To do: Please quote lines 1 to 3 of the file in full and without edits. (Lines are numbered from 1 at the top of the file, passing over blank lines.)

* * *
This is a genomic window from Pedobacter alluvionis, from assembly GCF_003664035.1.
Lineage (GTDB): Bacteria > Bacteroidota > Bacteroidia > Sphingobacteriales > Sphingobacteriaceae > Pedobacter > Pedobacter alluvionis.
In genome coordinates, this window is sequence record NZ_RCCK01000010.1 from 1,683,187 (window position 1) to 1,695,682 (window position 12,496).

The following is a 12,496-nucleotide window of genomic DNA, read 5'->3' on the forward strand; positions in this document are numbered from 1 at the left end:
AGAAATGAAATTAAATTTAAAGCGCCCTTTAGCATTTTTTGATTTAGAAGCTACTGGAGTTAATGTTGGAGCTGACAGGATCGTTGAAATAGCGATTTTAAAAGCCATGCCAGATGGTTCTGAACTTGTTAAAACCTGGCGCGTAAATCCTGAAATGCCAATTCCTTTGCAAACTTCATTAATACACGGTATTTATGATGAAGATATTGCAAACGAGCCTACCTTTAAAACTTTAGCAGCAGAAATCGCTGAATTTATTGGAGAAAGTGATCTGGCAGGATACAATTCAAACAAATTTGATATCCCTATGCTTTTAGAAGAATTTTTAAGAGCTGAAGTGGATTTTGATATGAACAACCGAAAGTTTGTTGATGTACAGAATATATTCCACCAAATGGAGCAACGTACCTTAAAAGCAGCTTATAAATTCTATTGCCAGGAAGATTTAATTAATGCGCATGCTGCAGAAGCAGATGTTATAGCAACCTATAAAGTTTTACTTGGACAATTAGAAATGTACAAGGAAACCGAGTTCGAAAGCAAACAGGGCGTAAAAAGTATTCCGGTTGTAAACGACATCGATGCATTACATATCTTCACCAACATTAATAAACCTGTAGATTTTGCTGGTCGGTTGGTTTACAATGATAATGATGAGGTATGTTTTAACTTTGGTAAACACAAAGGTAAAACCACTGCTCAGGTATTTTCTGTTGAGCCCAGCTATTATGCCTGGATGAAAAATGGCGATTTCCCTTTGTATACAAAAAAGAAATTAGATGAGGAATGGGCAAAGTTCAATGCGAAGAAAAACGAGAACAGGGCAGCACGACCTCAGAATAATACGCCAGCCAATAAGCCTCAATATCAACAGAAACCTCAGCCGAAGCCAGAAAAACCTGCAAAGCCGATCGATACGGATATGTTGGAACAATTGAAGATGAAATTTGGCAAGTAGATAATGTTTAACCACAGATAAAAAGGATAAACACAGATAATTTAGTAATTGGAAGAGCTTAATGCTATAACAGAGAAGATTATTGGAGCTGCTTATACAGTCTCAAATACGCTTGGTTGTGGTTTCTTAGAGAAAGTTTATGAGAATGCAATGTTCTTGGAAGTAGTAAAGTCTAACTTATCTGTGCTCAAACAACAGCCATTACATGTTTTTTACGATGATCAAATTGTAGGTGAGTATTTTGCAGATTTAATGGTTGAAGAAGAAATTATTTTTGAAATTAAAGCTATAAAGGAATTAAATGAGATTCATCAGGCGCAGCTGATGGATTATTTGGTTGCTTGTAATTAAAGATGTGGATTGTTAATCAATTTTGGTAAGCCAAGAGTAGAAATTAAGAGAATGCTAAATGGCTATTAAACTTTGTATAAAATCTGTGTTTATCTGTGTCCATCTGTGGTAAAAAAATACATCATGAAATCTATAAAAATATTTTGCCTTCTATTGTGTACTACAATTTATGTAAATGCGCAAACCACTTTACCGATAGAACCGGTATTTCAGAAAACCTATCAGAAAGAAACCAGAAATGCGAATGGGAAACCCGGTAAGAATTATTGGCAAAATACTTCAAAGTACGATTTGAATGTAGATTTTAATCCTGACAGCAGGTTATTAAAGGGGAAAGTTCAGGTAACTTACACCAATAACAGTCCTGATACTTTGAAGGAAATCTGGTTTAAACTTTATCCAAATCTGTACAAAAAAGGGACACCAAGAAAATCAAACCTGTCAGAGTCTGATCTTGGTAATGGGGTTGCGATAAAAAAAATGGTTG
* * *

This is a genomic window from Pedobacter alluvionis, from assembly GCF_003664035.1.
Lineage (GTDB): Bacteria > Bacteroidota > Bacteroidia > Sphingobacteriales > Sphingobacteriaceae > Pedobacter > Pedobacter alluvionis.
In genome coordinates, this window is sequence record NZ_RCCK01000010.1 from 1,683,187 (window position 1) to 1,695,682 (window position 12,496).